\$\begingroup\$ "juxtaposition of quantum random numbers" is a nothing phrase, and searching for digit strings is not a good way of proving your thesis. Your curiosity is healthy, but you seem to be throwing a lot of baseless conjecture into the air. I encourage you to stop what you're doing and start with the basics of statistical analysis from a reputable source. \$\endgroup\$
    – Reinderien
    Mar 19, 2022 at 20:33
  • \$\begingroup\$ I understand. The comment was frivolous. However, I have proved that a concatenated quantum random number still has presence in the decimal expansion of PI. Hence, it cannot be said that the quantum number or a random number from the secret library is of a higher entropy than selecting a sequence at random from the decimal expansion of PI. Until someone proves me wrong I will accept that as a Null Hypothesis - which is true until proven wrong. Peace! (And I will do my reading too! Thanks!) \$\endgroup\$
    – Pinchi
    Mar 19, 2022 at 20:36
  • \$\begingroup\$ Maybe the second piece of code should be a separate question actually... \$\endgroup\$
    – Pinchi
    Mar 19, 2022 at 20:49

2 Answers 2

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The fundamental premise of this solution is incorrect. The existing PRNG (random.sample) is defined thus:

Almost all module functions depend on the basic function random(), which generates a random float uniformly in the semi-open range [0.0, 1.0). Python uses the Mersenne Twister as the core generator. It produces 53-bit precision floats and has a period of 2**19937-1. The underlying implementation in C is both fast and threadsafe. The Mersenne Twister is one of the most extensively tested random number generators in existence.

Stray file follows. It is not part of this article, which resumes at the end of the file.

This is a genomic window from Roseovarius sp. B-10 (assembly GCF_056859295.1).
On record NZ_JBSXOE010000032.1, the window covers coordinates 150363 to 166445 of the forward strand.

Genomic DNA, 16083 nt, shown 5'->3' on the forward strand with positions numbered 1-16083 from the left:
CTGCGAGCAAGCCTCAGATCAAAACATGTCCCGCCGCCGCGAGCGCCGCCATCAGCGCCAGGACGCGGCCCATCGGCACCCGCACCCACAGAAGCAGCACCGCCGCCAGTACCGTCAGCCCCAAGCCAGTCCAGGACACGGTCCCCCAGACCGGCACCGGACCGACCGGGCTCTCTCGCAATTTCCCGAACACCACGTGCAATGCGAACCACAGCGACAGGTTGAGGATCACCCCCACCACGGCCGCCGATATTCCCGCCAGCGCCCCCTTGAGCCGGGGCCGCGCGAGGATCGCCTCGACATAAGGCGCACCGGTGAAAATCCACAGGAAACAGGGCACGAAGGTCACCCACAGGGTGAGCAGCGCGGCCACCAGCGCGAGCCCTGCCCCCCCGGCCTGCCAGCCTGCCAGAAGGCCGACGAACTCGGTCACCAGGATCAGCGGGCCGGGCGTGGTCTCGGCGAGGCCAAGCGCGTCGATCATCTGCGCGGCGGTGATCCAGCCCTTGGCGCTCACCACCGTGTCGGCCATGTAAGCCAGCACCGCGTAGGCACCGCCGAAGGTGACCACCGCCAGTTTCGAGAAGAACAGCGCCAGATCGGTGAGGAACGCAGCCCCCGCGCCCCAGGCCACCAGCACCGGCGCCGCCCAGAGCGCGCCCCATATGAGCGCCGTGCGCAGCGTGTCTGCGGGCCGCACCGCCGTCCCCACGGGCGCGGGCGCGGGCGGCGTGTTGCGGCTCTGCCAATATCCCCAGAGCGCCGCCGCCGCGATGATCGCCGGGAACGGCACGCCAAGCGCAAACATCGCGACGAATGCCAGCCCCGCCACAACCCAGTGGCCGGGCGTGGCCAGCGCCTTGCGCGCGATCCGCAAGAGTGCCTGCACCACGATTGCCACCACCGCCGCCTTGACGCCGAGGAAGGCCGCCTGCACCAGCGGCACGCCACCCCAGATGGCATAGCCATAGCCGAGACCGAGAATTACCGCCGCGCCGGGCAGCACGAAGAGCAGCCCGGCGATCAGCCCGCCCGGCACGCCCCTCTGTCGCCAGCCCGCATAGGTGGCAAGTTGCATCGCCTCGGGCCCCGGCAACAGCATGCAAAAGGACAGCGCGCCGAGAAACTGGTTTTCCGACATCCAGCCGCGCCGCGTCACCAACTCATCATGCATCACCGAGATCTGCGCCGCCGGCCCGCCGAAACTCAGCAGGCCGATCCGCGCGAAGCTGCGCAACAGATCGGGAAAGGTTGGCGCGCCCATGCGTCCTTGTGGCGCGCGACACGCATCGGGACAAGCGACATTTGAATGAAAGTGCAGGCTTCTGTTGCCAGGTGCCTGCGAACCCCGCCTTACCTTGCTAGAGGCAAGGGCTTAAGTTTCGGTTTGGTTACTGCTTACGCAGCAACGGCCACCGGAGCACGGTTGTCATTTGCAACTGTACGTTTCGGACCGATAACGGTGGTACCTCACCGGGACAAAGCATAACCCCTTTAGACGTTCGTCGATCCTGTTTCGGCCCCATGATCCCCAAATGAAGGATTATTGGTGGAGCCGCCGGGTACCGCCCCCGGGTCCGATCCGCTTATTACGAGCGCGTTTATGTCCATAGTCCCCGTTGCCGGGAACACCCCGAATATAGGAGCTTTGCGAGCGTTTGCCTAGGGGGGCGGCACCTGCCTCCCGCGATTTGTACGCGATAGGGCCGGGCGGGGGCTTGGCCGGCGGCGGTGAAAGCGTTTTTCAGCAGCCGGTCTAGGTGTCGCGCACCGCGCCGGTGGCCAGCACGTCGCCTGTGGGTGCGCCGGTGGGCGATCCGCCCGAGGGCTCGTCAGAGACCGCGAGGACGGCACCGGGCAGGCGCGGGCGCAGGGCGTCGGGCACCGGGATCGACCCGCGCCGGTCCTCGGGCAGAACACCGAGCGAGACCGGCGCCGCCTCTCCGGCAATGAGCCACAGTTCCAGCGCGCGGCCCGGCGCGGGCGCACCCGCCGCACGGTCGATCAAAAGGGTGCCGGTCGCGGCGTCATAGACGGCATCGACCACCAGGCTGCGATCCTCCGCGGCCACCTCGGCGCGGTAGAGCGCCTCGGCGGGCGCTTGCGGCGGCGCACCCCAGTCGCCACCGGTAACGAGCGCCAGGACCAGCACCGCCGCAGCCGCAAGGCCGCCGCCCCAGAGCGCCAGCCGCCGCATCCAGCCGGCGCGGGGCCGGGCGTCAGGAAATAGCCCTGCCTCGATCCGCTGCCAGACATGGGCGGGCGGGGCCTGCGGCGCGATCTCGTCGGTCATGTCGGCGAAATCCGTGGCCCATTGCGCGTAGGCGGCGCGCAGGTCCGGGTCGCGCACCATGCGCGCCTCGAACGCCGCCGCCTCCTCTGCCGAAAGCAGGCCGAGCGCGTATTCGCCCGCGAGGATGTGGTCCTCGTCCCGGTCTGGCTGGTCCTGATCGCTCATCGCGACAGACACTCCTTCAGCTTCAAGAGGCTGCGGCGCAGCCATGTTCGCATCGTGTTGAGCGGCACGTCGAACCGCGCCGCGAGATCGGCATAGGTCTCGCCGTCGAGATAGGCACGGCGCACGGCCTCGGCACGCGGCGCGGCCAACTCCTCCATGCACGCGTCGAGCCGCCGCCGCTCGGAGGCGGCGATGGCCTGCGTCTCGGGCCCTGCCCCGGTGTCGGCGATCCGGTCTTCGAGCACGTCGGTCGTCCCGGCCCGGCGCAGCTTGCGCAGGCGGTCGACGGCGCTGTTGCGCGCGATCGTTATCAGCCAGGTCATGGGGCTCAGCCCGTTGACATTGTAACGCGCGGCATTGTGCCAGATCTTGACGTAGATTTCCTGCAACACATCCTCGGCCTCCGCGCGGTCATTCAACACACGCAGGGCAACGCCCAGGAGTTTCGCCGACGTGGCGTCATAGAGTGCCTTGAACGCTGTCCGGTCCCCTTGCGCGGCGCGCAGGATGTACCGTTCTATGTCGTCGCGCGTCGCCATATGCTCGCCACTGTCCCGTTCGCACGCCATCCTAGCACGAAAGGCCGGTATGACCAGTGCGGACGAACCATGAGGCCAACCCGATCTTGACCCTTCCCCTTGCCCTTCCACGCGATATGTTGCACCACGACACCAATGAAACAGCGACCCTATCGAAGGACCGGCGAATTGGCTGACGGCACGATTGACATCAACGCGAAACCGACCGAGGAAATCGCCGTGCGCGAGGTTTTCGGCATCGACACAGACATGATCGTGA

Using that as the index for lookup in a substitution table of fixed digits whose distribution is uniform - no matter what they are, pi or otherwise - does not increase entropy. So it's incorrect to say that it's more (or less) random than random.sample(); it's exactly as random as random.sample(). It's just slower, occupies more memory and disk space. Don't do this.

If you want something "more random": why? If it's frivolous, just use the built-in random module. If it's for security purposes, use secrets.

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  • \$\begingroup\$ When you say the "Distribution of decimal expansion of Pi is uniform...", what does that mean...!? \$\endgroup\$
    – Pinchi
    Mar 19, 2022 at 18:56
  • \$\begingroup\$ Read e.g. math.stackexchange.com/questions/51829/… \$\endgroup\$
    – Reinderien
    Mar 19, 2022 at 19:08
  • \$\begingroup\$ Yeah, hasn't been proved. I take the point but wonder if there is an objective test of how something like the quantumrandom or secret library provides random number with more entropy than a randomly chosen chunk of digits of the expansion of Pi 🤷‍♂️ \$\endgroup\$
    – Pinchi
    Mar 19, 2022 at 19:28
  • \$\begingroup\$ You still haven't answered "why". \$\endgroup\$
    – Reinderien
    Mar 19, 2022 at 19:33
  • \$\begingroup\$ The answer is "Why Not" but thanks for answering :) \$\endgroup\$
    – Pinchi
    Mar 19, 2022 at 19:37
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The generation method is flawed, and it is easy to see why. Simply ask for a random number with 1 million digits. Run the program again, and ask for a new 1 million digit random number. Not very random, if it always gives you the same value. And if you ask more than 1 random number, the program crashes!

You can get only two different 999,999 digit random numbers, and only three 999,998 digit random numbers, and so on. This restrictive result is abusing the limit of only providing π to one million digits, but it is indicative of a flaw in the algorithm — it will always have a limit, restricting the entropy of the random number generation … a limit far smaller than the Mersenne Twister algorithm built into Python.